Salad and Dressings Tips

Salad and Dressings Tips

The hot, smoggy and humid October's weather could be a real lethargic factor for some people. Nothing beats the frenzy of spending a relaxed evening preparing cool salad for early dinner. Eating the same thing day in, day out can be quite drudging to say the least. Not to mention the lost tie running in and out of the kitchen to see if the pasta is perfectly al dente or not. Cooking does not have to be a monotonous activity.

Salads contain all the vitamins, minerals, enzymes, trace nutrients and invigorating bitterness that your body needs. Another attribute is a delightful sequence of differently flavored bites: chewing through the plate becomes a thrilling sensory experience. One mouthful may be mainly onion, the next biting, crunching radish, then hot sage or cool corn salad. The rich mélange of leaf colors, sizes and textures is reflected in the flavors.

Salads are food, not just leaves to decorate the roasted chicken. Salads can be spoilt if you put too much dressing on it. The dressing's role is to highlight not to overpower the salad ingredients. Salads aid digestion, provide fiber and diversity in both taste and texture. There is a large range of interesting salad leaves and herbs no offer - as well as sorrel, mint or round lettuce - you can now find Japanese mizuna and Italian rucola. Allow your imagination to run wild with endless possibilities of main course salads.

When out for grocery shopping, wilted salads or those with brown stems should be rejected. A salad must look vibrant and free of any brown spots or cracks. Remember that all lettuces and salad leaves should be eaten as fresh as possible, no longer than 48 hours after their date of purchase. The best way to store lettuces is to remove the root, but otherwise leave them whole and enclose them in a polythene bag in the lowest part of the refrigerator. Washing should be avoided as once the leaves are wet it is difficult to dry them again and you simply cannot get dressing on to wet salad leaves. Alternatively, use a damp piece of kitchen paper and wipe each leaf - this way the leaves remain dry and can easily be coated with dressing.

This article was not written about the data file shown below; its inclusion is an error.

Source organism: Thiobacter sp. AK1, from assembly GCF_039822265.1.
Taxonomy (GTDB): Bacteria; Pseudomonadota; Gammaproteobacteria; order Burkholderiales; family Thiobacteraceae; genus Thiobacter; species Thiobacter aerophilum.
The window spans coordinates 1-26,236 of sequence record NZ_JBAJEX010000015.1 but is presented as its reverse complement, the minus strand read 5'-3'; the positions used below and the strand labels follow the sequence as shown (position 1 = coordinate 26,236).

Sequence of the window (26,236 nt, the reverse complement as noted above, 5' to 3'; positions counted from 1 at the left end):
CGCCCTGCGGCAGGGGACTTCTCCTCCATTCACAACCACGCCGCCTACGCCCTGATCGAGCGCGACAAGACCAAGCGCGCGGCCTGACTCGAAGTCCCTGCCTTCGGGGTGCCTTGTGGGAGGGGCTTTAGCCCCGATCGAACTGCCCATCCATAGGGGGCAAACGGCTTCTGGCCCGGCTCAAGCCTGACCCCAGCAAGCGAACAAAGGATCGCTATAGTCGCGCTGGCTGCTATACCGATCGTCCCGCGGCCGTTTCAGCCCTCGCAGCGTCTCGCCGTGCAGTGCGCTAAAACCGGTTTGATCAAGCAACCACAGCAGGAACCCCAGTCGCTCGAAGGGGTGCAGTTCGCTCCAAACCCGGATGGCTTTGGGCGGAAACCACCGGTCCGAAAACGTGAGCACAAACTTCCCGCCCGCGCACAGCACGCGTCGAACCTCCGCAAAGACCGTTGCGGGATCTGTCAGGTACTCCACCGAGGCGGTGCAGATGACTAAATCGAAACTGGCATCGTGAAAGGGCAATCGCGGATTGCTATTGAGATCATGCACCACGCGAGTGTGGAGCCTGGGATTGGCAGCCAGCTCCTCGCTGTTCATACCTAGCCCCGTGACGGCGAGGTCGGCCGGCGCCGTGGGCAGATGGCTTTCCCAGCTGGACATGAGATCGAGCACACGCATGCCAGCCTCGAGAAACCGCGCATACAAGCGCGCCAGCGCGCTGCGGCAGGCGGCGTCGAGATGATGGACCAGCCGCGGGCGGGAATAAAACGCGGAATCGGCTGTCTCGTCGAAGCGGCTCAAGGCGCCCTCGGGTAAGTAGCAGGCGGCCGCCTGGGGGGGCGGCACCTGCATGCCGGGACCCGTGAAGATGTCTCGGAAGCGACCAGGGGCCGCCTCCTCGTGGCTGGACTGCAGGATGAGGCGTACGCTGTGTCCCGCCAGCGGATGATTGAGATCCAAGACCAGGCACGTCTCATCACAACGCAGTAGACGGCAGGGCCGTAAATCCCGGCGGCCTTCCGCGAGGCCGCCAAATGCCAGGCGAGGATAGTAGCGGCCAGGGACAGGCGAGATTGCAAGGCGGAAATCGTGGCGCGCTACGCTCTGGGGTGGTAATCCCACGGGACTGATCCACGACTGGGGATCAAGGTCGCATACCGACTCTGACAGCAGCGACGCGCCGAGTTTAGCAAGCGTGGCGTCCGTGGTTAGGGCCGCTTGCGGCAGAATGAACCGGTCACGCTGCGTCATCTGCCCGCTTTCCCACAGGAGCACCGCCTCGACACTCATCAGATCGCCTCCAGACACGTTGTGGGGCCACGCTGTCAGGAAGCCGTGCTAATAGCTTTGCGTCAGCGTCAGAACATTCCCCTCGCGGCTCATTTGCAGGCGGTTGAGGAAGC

If you insist on washing your salad leaves, plunge them briefly into cold water and place them in a salad basket. You could either hang them up after a good shaking or else swing the basket round and round outdoors. Finish off by drying the leaves carefully with kitchen paper.

Salads need not have to be oozing in fat and and calories to be delicious. Basic oil-and-vinegar mixture can create tasty and healthy dressing for any salad. Yes, you have heard of the benefits of a Spanish, Greek or Italian diet. It is widely agreed that olive oil plays a part in helping to reduce cholesterol and blood pressure. Extra virgin olive oil is one of the few oils that do not require chemical processing. It retains more natural minerals, vitamins and antioxidants, and is therefore much better, than other oils such as animal fats.

If you like to make your own flavored oils, gently heat a quantity of olive oil and add chopped chives or basil. Remove from the heat, cover the pan and leave to cool. Blend using a food processor then strain through a fine mesh sieve and store for 3-4 days in a corked bottle to let the flavors develop. For spicy chili oil, gently heat olive oil, several finely chopped fresh chilies, a bay leaf and an unpeeled garlic clove. Let cool then strain through a fine mesh sieve and store in a bottle.

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